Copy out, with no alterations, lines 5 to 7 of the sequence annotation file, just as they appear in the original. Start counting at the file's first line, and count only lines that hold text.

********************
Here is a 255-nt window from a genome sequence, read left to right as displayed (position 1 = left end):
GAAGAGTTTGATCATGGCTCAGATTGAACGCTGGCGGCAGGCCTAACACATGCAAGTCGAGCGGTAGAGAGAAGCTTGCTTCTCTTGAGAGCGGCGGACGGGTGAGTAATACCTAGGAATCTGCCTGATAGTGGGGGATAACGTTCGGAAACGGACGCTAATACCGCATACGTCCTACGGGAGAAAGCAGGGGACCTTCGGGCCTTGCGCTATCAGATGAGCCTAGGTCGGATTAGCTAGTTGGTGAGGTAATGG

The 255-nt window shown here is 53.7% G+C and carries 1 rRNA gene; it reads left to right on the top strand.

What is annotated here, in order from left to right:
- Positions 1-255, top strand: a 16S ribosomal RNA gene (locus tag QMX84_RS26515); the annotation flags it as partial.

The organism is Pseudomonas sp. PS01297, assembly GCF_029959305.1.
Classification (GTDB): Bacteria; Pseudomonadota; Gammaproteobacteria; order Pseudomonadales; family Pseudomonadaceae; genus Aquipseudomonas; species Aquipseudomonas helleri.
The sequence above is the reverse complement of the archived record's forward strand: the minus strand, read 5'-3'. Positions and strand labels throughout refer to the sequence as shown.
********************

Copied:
- Positions 1-255, top strand: a 16S ribosomal RNA gene (locus tag QMX84_RS26515); the annotation flags it as partial.

The organism is Pseudomonas sp. PS01297, assembly GCF_029959305.1.
Classification (GTDB): Bacteria; Pseudomonadota; Gammaproteobacteria; order Pseudomonadales; family Pseudomonadaceae; genus Aquipseudomonas; species Aquipseudomonas helleri.